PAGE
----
“Make no little plans,” Islam tells the graduating class.
ADELPHI, Maryland: Indian American entrepreneur and philanthropist Frank Islam delivered the final commencement address at the University of Maryland University College (UMUC) 2019 spring commencement on Sunday.
The commencement event, held at the Xfinity Center on the campus of the University of Maryland, College Park, on Sunday afternoon, recognized associate, bachelor’s and master’s degree recipients from UMUC.
“No hope should be high enough for you to achieve and no dream should be large enough for you to achieve,” Islam told the graduating class. “If you conceive it, you believe it, you can achieve it. You can make impossible as possible. There are no limits.”
He said that the newly minted graduates can make the world a better place, by being “Informed,” “Independent” and “Involved.”
UMUC, a public university based in Adelphi, MD, just outside of Washington, DC, is focused on online education. With an enrollment of more than 90,000 students, it is one of the largest distance-learning institutions in the world, having campuses in Maryland, Europe, East Asia and the Middle East.
Islam’s address capped five-week-long commencement ceremonies that began in Tokyo on April 13. Ceremonies were also held in Okinawa in Japan, Seoul in South Korea, Ramstein in Germany and Guam.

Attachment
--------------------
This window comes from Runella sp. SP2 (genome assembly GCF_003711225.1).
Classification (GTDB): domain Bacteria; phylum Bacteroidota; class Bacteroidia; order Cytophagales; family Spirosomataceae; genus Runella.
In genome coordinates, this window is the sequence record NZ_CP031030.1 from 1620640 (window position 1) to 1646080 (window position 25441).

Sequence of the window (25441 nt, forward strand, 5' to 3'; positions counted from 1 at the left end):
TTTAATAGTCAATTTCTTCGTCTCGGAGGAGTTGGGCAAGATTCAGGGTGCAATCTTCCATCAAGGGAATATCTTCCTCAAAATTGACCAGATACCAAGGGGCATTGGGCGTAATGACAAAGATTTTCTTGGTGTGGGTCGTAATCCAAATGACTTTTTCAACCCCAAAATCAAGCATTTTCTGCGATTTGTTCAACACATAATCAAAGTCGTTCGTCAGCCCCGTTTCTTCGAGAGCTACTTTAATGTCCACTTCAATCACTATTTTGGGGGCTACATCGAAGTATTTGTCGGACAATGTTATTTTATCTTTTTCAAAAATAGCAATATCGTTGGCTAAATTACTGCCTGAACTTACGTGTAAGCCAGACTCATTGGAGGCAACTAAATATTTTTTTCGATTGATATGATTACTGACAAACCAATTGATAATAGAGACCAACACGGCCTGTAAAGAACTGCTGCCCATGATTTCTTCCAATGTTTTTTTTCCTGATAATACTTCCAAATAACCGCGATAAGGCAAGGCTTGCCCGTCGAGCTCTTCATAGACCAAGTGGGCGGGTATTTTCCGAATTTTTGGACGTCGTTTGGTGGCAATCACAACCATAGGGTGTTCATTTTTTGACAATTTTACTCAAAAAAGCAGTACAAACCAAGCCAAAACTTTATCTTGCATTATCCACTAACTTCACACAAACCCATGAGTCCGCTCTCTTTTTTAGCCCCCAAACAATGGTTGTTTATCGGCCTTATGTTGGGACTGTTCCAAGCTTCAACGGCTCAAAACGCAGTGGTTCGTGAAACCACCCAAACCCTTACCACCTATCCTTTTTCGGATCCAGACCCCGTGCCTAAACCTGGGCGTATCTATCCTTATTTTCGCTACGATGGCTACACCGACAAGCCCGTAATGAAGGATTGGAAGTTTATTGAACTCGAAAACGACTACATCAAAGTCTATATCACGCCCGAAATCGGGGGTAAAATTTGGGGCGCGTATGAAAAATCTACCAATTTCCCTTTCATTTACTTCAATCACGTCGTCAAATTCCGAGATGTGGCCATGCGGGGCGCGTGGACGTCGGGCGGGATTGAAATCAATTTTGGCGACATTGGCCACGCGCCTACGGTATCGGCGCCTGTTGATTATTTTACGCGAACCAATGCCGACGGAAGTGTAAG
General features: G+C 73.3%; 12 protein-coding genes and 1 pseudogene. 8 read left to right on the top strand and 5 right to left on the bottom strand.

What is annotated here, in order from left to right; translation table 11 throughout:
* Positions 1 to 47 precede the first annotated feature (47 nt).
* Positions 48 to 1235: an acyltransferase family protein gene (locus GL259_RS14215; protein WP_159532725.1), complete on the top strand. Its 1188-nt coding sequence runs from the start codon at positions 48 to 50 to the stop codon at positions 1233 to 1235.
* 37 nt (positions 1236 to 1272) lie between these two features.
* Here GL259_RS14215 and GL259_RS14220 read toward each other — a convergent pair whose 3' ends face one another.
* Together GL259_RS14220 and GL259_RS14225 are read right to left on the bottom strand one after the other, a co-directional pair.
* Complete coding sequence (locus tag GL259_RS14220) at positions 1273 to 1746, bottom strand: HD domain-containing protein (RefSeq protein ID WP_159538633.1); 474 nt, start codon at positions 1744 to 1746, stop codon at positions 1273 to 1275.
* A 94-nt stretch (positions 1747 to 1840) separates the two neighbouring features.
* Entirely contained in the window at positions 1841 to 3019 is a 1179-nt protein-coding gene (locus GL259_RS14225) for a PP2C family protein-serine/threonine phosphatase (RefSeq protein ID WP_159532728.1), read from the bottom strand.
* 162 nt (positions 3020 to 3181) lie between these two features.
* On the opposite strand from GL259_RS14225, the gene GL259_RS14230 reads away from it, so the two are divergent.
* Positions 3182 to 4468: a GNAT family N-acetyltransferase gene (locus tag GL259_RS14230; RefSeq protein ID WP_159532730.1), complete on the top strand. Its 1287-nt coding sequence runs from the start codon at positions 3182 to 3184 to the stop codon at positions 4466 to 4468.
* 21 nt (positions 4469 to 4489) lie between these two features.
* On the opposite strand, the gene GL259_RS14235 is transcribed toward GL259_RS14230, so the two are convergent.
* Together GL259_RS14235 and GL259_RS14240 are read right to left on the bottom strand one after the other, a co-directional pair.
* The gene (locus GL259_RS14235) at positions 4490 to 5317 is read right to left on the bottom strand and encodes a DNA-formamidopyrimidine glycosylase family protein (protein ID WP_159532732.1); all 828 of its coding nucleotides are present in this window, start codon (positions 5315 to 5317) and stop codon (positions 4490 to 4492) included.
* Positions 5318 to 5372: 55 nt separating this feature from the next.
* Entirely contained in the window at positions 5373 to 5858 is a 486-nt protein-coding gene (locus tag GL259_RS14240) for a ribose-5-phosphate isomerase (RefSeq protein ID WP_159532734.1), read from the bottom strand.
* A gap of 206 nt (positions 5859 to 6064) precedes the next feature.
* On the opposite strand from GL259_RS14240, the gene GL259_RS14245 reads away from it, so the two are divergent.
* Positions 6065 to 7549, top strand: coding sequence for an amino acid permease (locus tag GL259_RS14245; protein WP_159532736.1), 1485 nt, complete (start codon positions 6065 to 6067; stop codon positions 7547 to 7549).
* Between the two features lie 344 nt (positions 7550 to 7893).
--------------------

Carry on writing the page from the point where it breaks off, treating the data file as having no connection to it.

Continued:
As UMUC offers programs in more than 130 US military bases worldwide, a significant percentage of graduating students were members of the US Armed Services. For the university, it is the 70th anniversary of educating US military service members.
UMUC President Javier Miyares introduced Islam, who was born in Azamgarh, in Uttar Pradesh, India’s most populous state, and came to the United States to enroll for a master’s degree in engineering at the University of Colorado in Boulder.
Islam acquired the IT firm QSS Group in 1994 for $45,000 after he and his wife, Debbie Driesman, mortgaged their home. He sold the company 13 years later after growing it into a mid-size company, with more than 3,000 employees and revenue in excess of $300 million.
After selling QSS in 2007, Islam and Driesman have been engaged in philanthropy for the past 12 years. The primary focus on their giving is education, art and culture, and conflict resolution. The Frank Islam and Debbie Driesman Foundation has donated more than $2.5 million to India’s Aligarh Muslim University, Islam’s alma mater. In the United States, institutions the couple supported include the US Institute of Peace and the John F. Kennedy Center for Performing Arts.
On Sunday, narrating his story before a gathering of several thousands — which included the graduating class, their parents and friends — the philanthropist said his story could have happened only in America. “I am beneficiary of America’s kindness and generosity. My journey was not a straight line. Indeed, there were numerous twists and turns. There were many dark and desperate days. And the final destination was not certain. What enabled me to prevail on the journey was the opportunity presented by the American Dream.”
Quoting Chicago city planner Daniel Burnham, Islam said: “No matter what your discipline or where you stand in your life’s journey, I have one piece of advice for you: That is make no little plans. ‘Make no little plans; they have no magic to stir men’s blood and probably themselves will not be realized.’”